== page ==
Sometimes it’s quite hard to fulfill the promise. I had a really tough week at university, and I just couldn’t code anything for today (Fridays are for Konstruisto weekly summaries). How does it follow my promise to write every week? How to cope with all the things you have to do apart from the blog at the same time?

SEO, promoting content, etc. is knowledge itself

How about promoting the website on the Internet? If nobody hears about you, nobody will visit. You have to look for new acquisition channels regularly. There are Reddit channels, Twitter accounts, Facebook pages. Nowadays we have APIs provided by all the major platforms. It gives room for automation of the process, but you just have to know how to make something out of them.

This blog uses Google Analytics, but I use only the tip of the mountain. Its numerous options give you greater insight into your visitors’ profile, referrer sources, etc. You can use them while planning content for the following weeks. You can learn from the analysis of the archival data. But to know all this, you have to read a book about Google Analytics maybe.

The longer you write, the more you know about how to appear on the Internet. I have little knowledge at this point, and I think it takes long months to gather this kind of experience.

It’s harder to get some feedback

A few times I had the opportunity to explain the basics of programming or 3D modeling to high school students. I could immediately see in their faces if my sentences are clear and the message was understood. I could take looks at the project as it was in progress and I adjust in real-time.

The Internet doesn’t work like that. I write an article and hope that the reader understands. I can prepare images, videos, code snippets and it won’t be enough. I can make some examples (like working JsFiddles), but still many people will struggle to play with them.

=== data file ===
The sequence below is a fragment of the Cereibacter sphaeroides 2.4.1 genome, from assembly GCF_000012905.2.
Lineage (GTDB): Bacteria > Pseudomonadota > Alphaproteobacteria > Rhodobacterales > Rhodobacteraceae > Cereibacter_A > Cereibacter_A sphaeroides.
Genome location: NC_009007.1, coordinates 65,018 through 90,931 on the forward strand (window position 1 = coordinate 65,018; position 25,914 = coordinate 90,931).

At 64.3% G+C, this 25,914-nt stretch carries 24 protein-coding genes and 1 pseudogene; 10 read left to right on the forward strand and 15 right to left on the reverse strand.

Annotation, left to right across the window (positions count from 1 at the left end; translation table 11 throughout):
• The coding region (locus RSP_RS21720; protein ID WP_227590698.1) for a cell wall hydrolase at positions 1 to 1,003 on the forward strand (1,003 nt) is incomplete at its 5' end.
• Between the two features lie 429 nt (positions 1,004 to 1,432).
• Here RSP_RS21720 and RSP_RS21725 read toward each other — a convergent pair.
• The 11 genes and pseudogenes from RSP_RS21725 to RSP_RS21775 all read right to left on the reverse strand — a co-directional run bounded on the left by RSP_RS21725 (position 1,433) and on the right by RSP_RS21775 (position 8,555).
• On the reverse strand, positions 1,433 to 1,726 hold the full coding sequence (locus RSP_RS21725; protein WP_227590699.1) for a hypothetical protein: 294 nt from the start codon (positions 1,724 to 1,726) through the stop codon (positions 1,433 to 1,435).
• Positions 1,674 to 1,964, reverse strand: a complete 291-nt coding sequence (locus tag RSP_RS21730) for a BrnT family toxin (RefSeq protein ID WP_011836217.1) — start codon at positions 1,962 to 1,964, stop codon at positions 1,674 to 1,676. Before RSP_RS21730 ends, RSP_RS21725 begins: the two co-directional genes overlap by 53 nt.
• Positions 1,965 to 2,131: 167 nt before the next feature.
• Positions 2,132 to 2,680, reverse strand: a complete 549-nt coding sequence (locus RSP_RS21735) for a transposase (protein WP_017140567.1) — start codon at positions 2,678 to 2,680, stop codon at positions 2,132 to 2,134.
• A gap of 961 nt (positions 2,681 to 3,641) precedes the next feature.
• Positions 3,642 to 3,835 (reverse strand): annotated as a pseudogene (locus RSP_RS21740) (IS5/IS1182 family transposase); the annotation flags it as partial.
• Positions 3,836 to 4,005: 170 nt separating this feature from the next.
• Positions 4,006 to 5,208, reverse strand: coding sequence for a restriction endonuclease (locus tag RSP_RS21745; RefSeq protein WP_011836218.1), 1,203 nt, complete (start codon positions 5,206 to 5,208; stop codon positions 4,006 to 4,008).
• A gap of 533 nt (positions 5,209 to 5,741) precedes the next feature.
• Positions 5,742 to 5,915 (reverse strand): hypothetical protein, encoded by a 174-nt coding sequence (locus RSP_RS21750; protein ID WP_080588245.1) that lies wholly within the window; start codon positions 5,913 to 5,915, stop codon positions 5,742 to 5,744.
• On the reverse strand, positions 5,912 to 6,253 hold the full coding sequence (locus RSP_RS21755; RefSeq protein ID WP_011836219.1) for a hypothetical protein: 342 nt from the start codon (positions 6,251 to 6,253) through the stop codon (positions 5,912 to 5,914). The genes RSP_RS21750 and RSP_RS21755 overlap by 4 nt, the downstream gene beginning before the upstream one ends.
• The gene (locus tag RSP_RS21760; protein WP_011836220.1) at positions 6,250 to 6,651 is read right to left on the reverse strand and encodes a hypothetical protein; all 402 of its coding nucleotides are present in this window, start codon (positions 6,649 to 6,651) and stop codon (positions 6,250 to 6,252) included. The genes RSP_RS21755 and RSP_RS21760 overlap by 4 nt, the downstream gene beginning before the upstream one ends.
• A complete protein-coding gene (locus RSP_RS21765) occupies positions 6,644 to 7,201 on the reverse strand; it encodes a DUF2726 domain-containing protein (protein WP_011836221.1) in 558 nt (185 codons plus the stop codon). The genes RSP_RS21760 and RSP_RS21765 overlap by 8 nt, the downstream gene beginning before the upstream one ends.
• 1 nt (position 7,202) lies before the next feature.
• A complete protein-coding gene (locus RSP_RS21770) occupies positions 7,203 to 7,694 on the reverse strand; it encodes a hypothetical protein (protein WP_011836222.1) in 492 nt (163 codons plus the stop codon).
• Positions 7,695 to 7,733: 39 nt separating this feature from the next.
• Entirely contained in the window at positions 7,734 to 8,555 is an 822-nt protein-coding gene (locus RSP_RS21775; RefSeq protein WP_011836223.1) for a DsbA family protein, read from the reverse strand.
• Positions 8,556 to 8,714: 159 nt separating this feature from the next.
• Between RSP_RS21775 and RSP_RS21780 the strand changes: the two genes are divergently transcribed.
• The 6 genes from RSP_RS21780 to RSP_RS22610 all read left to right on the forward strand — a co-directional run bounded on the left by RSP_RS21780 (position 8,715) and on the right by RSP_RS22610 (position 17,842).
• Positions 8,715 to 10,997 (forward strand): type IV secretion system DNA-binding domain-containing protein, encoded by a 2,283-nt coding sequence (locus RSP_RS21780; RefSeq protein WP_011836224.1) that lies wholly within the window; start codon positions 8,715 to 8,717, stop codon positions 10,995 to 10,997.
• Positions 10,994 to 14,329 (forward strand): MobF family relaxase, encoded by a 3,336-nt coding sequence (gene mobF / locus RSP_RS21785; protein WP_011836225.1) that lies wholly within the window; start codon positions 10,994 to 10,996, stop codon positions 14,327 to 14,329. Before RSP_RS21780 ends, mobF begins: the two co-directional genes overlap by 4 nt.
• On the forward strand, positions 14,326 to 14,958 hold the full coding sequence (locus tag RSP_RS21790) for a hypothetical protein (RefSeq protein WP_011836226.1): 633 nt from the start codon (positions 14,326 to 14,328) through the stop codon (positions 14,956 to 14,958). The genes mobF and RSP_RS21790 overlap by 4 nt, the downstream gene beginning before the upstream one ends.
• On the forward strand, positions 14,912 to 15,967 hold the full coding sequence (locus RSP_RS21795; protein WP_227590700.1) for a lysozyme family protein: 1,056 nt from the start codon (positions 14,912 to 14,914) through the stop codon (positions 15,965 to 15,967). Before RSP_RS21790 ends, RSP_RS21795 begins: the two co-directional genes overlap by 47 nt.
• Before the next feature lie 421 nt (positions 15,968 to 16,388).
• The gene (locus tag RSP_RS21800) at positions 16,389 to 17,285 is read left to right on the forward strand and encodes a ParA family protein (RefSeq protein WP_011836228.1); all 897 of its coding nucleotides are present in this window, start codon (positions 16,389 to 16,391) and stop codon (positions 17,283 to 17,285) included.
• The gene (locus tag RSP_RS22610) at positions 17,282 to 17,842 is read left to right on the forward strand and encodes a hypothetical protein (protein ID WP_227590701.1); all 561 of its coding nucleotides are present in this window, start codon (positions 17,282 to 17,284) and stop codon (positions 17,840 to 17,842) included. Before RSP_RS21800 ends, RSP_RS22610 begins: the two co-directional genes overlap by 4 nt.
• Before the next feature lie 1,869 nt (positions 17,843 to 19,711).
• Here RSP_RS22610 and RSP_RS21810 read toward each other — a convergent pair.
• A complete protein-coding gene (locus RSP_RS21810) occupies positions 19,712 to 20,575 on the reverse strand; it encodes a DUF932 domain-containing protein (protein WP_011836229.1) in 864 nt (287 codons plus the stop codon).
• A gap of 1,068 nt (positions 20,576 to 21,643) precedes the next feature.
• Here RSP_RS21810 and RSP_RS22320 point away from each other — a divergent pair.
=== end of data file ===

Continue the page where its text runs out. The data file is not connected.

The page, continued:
The primary medium of contact are the comments. But a comment appears every ~100 page views, so that’s quite hard to say what an average visitor feels about the article. And I use Disqus to free people from filling multiple fields of the form, I think the response would be even lower then. From my own experience, when I want to leave a comment and see four-five required inputs I just leave.

There are some other channels like YouTube comments or interactions on GitHub, but I can’t say anything about it so far. (TODO: Get back to this one day).

Overcome negative thinking

Nobody likes to be criticized, right? And what if I tell you to publish this one project that could make a place in Crappy Code gallery? I felt exactly like this at first.

But the days pass, and I don’t care anymore. There are lots of things to do when you have a blog and worrying about a negative comment definitely isn’t one of them. Actually, when people don’t agree with something, they try to be as neutral as possible. Because of this, you get a plenty of helpful tips instead of senseless entries.

That doesn’t mean you should publish anything, exactly as I wrote a few paragraphs up.

You get to learn a lot

To prepare an article, you have to allocate a few hours every week. But it’s the time when you acquire new skills. Even if you write about something you have been using for a long time, you need to give your knowledge some structure. Many things will require you to fill in the gaps you had no time to fill before.